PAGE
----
Whether your blades just need sharpening as opposed to replacing, depends on your mowing situation; such as size of lawn and how often you mow. Mower blades can be sharpened often before they need replacing but if you do need to replace your blades make sure to check with your manufacturer which blade is correct for your lawn mower.

8. Check pull starter cord

Starter cords go through a lot of work; the sharp repeated tugs could cause a lot of stress so it isn’t uncommon for the cords to become frayed or even snap. Replacing this before any serious issues occur can often be an advisable option rather than let it snap later on.

It isn’t necessarily a large job either as you will only need to remove the housing, then the old cord within the pulley system and replace with a new starter cord. Be sure not to turn the pulley itself when you are installing the new cord, as you want the springs to be undisturbed when the cord isn’t needed. Wrap the new cord around the pulley a few times without spinning the pulley then give it a test to see how it works. It should recoil quickly into the housing.

9. Changing the oil

You will need to consult your manufacturer’s manual for this as the plugs can be in different places. Be sure you have a pan to catch the draining oil before you remove the plug. You will also need to be sure that you are disposing of the oil in the correct manner. There are often waste or recycling centres that can accept old oil so make sure you dispose of it in the right way. Simply pouring it down the drain counts as pollution, which is breaking the law and can lead to prosecution.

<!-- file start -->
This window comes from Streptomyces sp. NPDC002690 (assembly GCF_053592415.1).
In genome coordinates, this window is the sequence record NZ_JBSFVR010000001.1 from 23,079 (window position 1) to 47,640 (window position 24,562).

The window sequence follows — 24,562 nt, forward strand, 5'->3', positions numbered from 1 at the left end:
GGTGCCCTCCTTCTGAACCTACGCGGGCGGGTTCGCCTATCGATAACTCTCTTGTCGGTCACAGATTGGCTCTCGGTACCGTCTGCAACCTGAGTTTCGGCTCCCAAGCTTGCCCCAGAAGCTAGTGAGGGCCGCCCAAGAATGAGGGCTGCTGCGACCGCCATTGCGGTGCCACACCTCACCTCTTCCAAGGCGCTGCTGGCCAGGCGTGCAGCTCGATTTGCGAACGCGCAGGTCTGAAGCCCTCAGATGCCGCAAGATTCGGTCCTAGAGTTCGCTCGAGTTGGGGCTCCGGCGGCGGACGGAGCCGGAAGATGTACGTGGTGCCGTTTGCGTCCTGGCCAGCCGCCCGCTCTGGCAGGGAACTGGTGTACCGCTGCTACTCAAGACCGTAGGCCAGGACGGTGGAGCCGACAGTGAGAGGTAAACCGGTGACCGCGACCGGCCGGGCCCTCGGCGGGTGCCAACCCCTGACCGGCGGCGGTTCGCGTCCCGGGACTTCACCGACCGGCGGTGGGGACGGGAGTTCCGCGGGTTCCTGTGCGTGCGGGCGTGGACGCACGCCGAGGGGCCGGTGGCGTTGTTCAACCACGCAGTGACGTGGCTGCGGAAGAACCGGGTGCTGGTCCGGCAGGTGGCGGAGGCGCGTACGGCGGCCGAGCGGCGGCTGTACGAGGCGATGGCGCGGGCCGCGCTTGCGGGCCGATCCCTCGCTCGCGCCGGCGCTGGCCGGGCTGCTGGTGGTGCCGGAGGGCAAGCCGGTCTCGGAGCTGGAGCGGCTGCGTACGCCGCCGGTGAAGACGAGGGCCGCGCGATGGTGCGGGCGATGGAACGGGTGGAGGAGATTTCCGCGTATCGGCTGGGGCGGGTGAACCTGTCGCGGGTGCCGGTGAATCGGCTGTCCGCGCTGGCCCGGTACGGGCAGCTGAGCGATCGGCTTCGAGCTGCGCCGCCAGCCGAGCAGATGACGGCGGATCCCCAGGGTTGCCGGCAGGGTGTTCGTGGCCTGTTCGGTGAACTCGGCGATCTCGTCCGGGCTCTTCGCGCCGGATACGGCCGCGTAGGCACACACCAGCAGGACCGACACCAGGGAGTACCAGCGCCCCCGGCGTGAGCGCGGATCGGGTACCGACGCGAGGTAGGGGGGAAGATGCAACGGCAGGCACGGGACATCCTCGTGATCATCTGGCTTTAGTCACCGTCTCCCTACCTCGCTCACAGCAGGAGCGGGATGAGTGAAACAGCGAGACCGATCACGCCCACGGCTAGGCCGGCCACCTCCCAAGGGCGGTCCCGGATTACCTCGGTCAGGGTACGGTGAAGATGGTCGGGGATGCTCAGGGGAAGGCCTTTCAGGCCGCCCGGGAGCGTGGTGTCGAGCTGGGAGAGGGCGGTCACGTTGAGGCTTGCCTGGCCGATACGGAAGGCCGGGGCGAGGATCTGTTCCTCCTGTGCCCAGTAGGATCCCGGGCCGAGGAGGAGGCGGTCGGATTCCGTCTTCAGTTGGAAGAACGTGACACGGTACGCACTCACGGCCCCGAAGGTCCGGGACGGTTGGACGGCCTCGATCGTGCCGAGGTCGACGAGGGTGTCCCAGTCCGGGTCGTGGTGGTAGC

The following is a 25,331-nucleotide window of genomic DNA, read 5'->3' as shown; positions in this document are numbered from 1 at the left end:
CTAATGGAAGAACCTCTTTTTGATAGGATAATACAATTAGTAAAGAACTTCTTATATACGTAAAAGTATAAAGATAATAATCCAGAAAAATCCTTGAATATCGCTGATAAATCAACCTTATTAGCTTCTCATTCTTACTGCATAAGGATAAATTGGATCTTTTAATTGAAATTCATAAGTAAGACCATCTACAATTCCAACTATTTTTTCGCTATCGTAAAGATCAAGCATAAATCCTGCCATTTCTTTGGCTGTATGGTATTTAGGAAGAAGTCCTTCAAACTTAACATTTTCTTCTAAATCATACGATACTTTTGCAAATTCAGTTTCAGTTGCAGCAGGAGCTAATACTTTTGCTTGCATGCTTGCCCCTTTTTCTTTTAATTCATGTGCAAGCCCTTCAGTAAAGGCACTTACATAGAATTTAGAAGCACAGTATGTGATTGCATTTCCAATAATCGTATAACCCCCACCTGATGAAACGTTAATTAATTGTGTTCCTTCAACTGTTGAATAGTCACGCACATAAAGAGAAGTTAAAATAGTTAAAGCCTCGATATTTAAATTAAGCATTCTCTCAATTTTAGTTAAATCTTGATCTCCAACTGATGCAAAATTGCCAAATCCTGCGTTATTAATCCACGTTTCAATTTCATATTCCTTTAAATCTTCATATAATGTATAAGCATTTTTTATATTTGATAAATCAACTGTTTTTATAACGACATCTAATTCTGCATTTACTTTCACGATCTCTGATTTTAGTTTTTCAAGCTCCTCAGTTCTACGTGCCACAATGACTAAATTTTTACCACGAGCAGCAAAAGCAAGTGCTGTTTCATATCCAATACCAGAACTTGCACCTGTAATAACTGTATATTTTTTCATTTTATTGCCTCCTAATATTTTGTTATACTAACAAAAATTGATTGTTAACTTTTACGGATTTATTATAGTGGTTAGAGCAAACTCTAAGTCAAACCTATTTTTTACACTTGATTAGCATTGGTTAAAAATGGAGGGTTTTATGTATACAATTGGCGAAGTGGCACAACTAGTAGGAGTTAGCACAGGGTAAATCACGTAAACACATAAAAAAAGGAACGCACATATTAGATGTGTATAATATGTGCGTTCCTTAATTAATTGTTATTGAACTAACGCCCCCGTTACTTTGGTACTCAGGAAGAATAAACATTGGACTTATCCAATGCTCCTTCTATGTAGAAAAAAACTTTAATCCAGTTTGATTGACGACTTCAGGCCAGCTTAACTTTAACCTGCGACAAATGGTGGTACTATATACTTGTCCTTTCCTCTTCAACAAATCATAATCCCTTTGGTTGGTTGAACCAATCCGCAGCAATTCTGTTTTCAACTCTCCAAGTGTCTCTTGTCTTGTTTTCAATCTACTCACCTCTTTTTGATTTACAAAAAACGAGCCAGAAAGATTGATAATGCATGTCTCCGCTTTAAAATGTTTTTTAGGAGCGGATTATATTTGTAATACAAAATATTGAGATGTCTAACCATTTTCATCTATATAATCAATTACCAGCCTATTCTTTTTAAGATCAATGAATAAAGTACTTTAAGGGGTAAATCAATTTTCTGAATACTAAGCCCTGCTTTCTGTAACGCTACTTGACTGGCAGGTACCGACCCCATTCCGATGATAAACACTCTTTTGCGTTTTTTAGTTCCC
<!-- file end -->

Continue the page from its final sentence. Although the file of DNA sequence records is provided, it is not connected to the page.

Once you have removed the old oil you will need to replace it with high quality oil. It is best to use a funnel to prevent spills and never exceed the manufacturer’s instructions. Once all of the oil is in the engine it is best to quickly check with the dipstick to make sure the oil level is correct. Using high quality oil ensures the engine stays well lubricated.

10. Replace with new fuel before starting again

As you have removed old petrol at the end of the previous season it is therefore important to put fresh petrol in just before you start working. The lawn mower will, obviously, need petrol to function so be sure to purchase fresh petrol as close to the day you start mowing as possible so you can get the most out of it.